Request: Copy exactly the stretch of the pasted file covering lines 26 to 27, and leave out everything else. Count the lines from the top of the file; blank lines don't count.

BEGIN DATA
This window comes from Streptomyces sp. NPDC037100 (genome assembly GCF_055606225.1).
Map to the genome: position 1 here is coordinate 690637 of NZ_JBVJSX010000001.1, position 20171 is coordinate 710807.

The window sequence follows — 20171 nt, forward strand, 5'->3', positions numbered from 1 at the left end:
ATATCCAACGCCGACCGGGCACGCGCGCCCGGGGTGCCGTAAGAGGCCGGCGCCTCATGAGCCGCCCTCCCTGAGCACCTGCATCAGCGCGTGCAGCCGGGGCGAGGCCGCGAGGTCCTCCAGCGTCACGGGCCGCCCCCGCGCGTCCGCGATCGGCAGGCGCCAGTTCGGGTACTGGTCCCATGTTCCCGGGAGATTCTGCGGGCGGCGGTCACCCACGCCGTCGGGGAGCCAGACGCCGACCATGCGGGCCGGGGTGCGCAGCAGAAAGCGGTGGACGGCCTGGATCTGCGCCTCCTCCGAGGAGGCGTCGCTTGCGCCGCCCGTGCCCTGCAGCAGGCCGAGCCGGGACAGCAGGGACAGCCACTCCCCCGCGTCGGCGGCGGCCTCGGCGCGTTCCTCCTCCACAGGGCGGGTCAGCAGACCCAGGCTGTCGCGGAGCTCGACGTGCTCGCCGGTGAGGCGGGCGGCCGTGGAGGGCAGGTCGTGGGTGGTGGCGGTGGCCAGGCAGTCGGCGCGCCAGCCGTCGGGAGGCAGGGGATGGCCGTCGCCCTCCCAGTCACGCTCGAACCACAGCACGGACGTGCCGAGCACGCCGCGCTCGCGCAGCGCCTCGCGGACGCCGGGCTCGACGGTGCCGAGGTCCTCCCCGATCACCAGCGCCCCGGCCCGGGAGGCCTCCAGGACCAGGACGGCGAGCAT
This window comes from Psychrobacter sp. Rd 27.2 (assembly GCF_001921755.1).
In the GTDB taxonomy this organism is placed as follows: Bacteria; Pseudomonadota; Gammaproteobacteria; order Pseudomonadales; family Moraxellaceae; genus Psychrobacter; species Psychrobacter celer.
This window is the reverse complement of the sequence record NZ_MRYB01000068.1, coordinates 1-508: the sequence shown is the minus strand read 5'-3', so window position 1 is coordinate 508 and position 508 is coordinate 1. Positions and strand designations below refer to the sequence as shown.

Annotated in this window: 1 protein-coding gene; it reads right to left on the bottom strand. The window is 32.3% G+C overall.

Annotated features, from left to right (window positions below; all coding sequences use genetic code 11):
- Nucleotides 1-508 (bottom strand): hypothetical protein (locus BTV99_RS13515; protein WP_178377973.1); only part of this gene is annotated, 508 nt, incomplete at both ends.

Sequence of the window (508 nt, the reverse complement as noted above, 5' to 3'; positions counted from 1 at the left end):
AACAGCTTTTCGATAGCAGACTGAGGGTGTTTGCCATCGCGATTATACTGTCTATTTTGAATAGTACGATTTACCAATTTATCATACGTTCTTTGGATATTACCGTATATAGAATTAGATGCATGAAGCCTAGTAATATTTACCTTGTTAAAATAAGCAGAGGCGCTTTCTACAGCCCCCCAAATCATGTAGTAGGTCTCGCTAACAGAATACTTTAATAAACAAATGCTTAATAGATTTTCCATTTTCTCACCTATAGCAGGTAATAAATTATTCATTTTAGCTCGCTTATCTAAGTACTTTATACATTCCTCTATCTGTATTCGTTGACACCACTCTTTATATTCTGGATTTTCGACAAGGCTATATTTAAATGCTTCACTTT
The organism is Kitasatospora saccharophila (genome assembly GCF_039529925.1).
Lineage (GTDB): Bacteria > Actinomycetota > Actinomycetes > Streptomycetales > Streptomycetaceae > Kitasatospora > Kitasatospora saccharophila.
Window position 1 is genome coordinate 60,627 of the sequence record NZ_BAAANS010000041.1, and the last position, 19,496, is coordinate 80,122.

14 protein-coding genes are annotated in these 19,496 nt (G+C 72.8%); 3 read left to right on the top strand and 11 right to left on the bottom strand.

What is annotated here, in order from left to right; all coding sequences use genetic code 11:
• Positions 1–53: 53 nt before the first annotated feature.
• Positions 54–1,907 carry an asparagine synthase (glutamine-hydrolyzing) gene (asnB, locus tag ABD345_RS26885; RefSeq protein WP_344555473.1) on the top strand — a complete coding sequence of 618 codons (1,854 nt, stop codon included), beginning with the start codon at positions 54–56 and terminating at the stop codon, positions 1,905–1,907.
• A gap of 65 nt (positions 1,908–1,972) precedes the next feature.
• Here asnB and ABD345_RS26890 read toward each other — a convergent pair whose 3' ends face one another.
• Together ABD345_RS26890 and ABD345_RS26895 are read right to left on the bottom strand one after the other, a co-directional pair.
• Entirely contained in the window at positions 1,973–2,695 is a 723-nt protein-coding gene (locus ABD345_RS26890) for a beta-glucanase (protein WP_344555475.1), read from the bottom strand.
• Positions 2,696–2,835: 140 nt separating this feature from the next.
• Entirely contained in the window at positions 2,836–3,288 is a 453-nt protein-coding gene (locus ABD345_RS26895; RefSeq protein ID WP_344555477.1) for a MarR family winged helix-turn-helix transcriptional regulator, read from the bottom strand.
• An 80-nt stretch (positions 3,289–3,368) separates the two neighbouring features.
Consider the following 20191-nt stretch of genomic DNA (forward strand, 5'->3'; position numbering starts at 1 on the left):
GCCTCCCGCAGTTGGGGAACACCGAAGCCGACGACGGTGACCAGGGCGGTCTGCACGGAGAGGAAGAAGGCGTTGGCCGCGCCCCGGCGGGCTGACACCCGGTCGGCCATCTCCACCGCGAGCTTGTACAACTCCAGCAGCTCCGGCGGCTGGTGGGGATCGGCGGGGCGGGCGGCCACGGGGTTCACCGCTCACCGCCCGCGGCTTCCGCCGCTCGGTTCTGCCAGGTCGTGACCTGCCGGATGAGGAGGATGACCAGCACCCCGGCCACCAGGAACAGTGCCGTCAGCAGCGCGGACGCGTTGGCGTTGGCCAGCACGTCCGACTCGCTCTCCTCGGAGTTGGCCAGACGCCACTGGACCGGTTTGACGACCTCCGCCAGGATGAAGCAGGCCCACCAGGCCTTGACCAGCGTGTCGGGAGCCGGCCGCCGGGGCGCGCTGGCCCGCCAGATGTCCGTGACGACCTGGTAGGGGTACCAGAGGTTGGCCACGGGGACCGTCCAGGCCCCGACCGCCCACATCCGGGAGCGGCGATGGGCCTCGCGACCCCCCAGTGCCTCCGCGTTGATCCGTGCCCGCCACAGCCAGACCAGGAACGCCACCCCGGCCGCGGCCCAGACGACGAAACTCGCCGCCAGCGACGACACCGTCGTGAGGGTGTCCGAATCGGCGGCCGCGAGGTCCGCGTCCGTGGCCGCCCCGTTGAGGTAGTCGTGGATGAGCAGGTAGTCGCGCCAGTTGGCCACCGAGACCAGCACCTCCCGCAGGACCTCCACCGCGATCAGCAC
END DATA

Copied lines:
• An 80-nt stretch (positions 3,289–3,368) separates the two neighbouring features.
Consider the following 20191-nt stretch of genomic DNA (forward strand, 5'->3'; position numbering starts at 1 on the left):